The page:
The European Commission also officially ordered Visa and Mastercard credit and debit companies to reduce interbank amounts for retailers in a European Economic Area country, they said in Brussels. According to their statements, the commission rate will be reduced by about 40%.
Companies have already committed to reducing these commissions in January, and that Brussels decision will also be binding on them by law. Interbank charges will have to be reduced to retailers in a Member State of the European Economic Area who charge for payments with cards issued outside this area.
"This action, coupled with the January decision on the interbank commission from Mastercard, will lead to lower costs for European merchants," he added. said the European Commissioner for Competition Margrethe Vestager.
Brussels ordered Mastercard to pay a fine of € 570 million in January to prevent competition. Mastercard rules have prevented banks from offering lower interbank rates to retailers in a Member State of the European Economic Area, where interbank rates may be higher.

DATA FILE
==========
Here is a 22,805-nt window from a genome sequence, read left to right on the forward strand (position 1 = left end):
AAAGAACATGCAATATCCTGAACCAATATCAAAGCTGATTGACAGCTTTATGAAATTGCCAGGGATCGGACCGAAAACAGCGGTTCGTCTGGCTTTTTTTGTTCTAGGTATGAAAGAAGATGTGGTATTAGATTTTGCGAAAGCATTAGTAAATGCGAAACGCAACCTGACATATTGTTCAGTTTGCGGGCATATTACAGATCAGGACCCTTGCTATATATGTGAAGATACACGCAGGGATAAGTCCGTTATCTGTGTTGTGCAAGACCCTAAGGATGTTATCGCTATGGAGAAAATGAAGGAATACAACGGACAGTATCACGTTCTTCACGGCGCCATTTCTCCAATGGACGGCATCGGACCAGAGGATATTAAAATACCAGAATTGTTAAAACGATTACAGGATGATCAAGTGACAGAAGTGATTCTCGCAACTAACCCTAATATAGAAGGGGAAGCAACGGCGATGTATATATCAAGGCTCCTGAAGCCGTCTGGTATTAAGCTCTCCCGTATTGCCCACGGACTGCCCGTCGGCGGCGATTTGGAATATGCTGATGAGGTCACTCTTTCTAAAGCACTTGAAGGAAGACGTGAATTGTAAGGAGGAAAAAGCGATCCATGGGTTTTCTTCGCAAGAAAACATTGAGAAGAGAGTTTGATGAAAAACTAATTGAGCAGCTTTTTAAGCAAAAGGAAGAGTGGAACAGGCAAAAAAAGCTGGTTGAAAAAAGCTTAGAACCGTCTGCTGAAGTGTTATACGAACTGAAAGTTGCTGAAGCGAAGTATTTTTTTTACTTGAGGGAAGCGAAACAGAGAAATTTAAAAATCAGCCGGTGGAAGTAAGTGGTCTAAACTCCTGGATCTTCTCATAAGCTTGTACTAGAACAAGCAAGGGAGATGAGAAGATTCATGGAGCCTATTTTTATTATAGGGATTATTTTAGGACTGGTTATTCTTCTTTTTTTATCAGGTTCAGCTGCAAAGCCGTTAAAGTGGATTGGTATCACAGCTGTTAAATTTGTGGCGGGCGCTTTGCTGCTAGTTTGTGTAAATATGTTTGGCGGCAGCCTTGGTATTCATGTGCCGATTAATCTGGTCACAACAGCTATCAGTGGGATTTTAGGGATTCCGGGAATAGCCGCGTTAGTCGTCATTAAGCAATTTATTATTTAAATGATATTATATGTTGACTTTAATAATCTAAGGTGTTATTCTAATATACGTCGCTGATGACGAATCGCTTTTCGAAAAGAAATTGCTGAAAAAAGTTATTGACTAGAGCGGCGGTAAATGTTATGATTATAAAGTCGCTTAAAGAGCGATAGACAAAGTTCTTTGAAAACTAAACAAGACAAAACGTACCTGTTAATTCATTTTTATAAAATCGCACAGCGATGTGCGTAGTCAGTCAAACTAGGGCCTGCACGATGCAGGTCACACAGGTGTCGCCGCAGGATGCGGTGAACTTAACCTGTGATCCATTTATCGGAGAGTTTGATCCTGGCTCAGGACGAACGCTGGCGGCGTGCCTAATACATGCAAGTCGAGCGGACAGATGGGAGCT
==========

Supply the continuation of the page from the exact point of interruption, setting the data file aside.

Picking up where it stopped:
Retailers could not therefore benefit from the benefits of lower commissions elsewhere and cross-border competition between banks could have been jeopardized, resulting in a breach of European anti-trust rules and damage to consumers and traders.
Mastercard and Visa have been commissioned by the European Commission for many years. Consumers and retailers complained that Mastercard and Visa were collecting too much. Visa reduced the commission in 2013 by up to 60% and agreed to reform its rules in order to accelerate cross-border competition.